As states face as much as $3 trillion in unfunded pension liabilities, they are beginning to consider the once-unthinkable move of cutting pension benefits for those already retired. Until recently, most states have addressed pension shortfalls by cutting benefits for new employees, The Washington Post
For example, Rhode Island is $6.8 billion short for pensions for retired teachers, police officers, and other public employees, so plans are being considered that would lower retirement payments, replace some of the guaranteed pensions with 401(k)-type accounts, and reduce cost-of-living benefits.
“If it isn’t illegal, it certainly wouldn’t sit right morally,” said J. Michael Downey, a plumber and president of Rhode Island Council 94 of the American Federation of State, County and Municipal Employees.
“They are going to fix this for Rhode Island on the backs of people who have worked their entire lives,” Downey told the Post.
In the past two years, Colorado, Maine, Minnesota, New Jersey, and South Dakota went after cost-of-living increases for retirees in their public pension systems. The moves were met with court challenges.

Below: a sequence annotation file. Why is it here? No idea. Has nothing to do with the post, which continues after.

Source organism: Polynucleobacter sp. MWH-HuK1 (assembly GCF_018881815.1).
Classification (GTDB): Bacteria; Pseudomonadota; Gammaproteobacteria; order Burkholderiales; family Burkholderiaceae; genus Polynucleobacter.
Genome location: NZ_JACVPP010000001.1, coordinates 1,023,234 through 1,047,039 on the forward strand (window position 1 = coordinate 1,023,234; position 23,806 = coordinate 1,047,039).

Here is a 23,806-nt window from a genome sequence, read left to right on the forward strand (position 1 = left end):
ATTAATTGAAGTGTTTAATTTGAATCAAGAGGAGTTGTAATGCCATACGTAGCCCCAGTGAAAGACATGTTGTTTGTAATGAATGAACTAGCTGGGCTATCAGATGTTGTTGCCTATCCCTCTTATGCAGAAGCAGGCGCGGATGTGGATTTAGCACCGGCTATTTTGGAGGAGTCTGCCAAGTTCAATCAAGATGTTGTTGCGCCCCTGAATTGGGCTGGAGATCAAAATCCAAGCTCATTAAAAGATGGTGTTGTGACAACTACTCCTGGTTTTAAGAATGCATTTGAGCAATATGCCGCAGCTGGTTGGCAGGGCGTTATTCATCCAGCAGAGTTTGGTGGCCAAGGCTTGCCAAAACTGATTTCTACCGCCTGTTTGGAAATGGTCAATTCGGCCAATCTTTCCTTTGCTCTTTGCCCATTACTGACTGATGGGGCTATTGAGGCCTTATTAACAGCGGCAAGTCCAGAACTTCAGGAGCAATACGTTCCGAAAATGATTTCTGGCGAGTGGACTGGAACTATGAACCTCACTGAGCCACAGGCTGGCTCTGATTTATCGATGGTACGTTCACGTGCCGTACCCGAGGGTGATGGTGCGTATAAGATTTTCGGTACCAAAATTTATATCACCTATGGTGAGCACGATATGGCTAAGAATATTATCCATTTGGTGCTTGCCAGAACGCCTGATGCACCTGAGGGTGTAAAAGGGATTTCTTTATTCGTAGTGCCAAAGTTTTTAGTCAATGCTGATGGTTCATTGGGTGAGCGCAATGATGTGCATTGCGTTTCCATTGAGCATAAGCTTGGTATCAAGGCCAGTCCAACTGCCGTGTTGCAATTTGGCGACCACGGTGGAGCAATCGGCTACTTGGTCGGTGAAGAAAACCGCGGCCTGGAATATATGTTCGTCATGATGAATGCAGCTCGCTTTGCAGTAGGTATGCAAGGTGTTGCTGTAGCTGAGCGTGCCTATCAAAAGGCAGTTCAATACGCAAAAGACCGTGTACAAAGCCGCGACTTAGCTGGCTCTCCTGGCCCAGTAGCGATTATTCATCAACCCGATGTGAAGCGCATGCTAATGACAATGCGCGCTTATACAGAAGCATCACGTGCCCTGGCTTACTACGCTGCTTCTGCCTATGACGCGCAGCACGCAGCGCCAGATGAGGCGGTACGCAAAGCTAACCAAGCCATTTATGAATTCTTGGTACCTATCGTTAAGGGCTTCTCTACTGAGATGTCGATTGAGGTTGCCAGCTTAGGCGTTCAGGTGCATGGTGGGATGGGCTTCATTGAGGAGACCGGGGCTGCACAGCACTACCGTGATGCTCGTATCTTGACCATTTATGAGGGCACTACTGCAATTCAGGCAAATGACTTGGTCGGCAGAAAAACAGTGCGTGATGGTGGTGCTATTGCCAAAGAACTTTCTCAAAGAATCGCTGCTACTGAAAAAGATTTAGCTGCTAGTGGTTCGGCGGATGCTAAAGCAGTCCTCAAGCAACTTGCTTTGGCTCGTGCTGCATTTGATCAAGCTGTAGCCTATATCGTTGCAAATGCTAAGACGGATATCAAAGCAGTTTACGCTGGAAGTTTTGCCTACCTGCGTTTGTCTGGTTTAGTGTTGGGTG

In Rhode Island, the amount of tax dollars going to state pensions more than doubled between 2003 and 2010. The state has cut aid to public schools, local government and higher education, the Post reported.
In Cranston, R.I., the pension plan for firefighters and police is underfunded by $245 million, a number close to the city’s annual budget. The average pension collected by 182 retired firefighters in the town is $56,500, a figure that the Post reported is $200 a year more than the average pay earned by the city’s 123 active firefighters.
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